Egypt’s new Muslim Brotherhood President Mohammad Mursi has a lot of electoral promises to live up to. There’s an ailing economy to deal with, dwindling foreign reserves, growing unemployment, a drying-up of the tourist industry and a stagnation of foreign investments — each of which must be tackled first and tackled now.
Mursi has proven to be a patient person. He braved ridicule, having been labelled a “spare tyre” and has been persistent, having pledged to rebuild ties with the liberal and leftist revolutionaries his group had abandoned. The question now is will the Muslim Brotherhood be able to rebuild Egypt’s ties with those Gulf states that are most sceptical of its rise — Saudi Arabia and the UAE?
I have explored the Muslim Brotherhood’s relationship with Saudi Arabia repeatedly in previous articles. The decades of suspicion that the Saudi authorities have held the Muslim Brotherhood in may be coming to an end due to two significant developments. First, the arrest of an Egyptian lawyer in Saudi Arabia led to a historic, high-level visit by an Egyptian delegation last month to Riyadh, headed by Muslim Brotherhood leaders, including Sa’ad Al Katatni, when he was speaker of the parliament prior to its dissolution and in which he met a coterie of Saudi officials, including King Abdullah Bin Abdul Aziz. Second, the passing away of crown prince Nayef Bin Abdul Aziz may allow a new page to be opened between the two sides. Nayef was, after all, the most vocal Saudi government critic of the Muslim Brotherhood.
Although divine intervention has triggered a potential cold rapprochement between the Muslim Brotherhood and Saudi Arabia, there seems to be no heavenly involvement when it comes to the UAE. In this case it seems, disagreements will have to be dealt with the old fashioned way and here the ball is in the court of the Brotherhood.
There are two major concerns the UAE may have with regard to the Brotherhood. First, its relations with Iran and second, and more importantly, its relations with what is believed to be a Muslim Brotherhood offshoot network operating illegally in the UAE, a country that allows no political activities. With regard to Iran, it is unlikely that the Brotherhood will begin a rapprochement with a country that is aiding the brutal regime of Bashar Al Assad, who is facing a rising insurgency that includes significant numbers of Syrian Muslim Brotherhood. Second, the Muslim Brotherhood is a Sunni-based organisation that is exceedingly sceptical of the role that Iran, a Shiite theocracy, is playing in the countries of the Middle East. Therefore the UAE’s concerns with regard to Iran may be assuaged not due to close coordination but to a meeting of interests between it and the Brotherhood.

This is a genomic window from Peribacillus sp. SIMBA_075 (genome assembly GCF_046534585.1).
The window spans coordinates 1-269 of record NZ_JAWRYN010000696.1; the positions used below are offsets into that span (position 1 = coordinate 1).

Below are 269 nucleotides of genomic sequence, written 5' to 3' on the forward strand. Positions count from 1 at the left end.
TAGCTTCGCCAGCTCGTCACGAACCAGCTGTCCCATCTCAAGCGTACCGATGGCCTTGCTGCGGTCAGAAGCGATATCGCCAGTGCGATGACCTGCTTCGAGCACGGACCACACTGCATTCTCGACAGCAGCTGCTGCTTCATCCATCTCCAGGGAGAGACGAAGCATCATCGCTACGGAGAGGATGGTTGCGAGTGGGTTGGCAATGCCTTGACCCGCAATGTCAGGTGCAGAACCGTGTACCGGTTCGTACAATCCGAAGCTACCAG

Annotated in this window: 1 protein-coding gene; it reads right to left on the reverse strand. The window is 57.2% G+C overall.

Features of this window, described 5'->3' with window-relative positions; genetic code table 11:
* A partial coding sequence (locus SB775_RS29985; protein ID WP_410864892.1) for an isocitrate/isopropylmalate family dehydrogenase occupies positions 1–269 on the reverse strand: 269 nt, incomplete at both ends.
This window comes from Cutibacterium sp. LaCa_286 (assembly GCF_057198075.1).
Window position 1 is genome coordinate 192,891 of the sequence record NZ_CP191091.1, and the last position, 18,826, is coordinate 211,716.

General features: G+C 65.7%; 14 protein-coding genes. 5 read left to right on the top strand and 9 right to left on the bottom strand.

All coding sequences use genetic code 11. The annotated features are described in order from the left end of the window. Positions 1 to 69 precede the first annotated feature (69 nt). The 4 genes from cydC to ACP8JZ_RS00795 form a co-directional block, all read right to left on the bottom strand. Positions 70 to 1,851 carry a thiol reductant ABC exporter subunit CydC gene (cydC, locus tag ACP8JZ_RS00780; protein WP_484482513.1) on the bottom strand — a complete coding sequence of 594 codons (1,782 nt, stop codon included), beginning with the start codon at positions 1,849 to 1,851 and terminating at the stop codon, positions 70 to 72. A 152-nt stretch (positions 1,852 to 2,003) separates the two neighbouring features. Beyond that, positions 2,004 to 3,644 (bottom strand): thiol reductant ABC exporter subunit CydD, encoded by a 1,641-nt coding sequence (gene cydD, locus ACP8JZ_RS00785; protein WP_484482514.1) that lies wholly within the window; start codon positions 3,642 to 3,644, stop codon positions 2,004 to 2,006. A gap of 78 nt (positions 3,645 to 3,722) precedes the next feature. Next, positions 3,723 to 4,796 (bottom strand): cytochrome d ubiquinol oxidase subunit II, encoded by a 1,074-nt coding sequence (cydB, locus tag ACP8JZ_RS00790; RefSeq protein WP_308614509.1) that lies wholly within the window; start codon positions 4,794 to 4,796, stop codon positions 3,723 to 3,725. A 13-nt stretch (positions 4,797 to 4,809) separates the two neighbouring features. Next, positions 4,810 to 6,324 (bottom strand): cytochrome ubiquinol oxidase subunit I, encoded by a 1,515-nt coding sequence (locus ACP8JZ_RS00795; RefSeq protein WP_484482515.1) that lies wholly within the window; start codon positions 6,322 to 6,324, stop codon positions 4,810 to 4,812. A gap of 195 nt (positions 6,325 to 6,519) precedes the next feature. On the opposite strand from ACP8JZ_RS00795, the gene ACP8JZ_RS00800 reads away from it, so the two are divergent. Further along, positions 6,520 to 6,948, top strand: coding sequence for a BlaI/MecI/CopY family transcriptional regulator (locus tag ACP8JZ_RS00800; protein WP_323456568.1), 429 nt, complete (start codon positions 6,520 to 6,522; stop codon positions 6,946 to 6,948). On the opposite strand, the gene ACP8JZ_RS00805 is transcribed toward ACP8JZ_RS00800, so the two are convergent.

Like Saudi Arabia, the UAE is among the biggest investors in Egypt, having bankrolled infrastructure projects and entire towns. Following the fall of Hosni Mubarak, the UAE, home to 300,000 Egyptians, has pledged $3 billion (Dh11 billion) in aid and investments to the North African state. Additionally, unlike other states in the region, the UAE does not have a history of meddling in the internal affairs of Egypt whether through media, religious or political avenues.
Many in the UAE believe that despite denials by the Muslim Brotherhood leadership in Egypt, the political Islamists in the emirates have benefited from support and remain in contact with the mother organisation in Egypt. It is also possible that second and third-tier officials within the Brotherhood are behind this contact with their UAE counterparts. A declaration by a senior Muslim Brotherhood member in the UAE that as of 2003, his group no longer pledged allegiance to the General Guide in Cairo, only confirmed people’s doubts of the strength of the relationship.
This issue is the main obstacle today standing between a UAE-Brotherhood rapprochement. The UAE ban on political activity is not directed at the Brotherhood or its affiliates, but is the general policy of the young state. Egypt’s Brotherhood could choose to demonstrate good will by publicly distancing itself from any underground illegal organisations operating in the UAE. The Brotherhood, which now is the de facto leadership of Egypt, must go the extra mile and disclose to the UAE any information that may pose a national security threat, if it is in fact keen on building ties with the country. Now is a historic opportunity to show such good will.
President-elect Mursi has vowed to be a leader to all Egyptians and not simply accountable to the Brotherhood. It is up to him, therefor, to convince the group’s various factions to back off from any activities that would jeopardise his chances of success with potential friends and donors. His patience and persistence may yet again come in handy, both within his own group and also in the country’s relations with the region.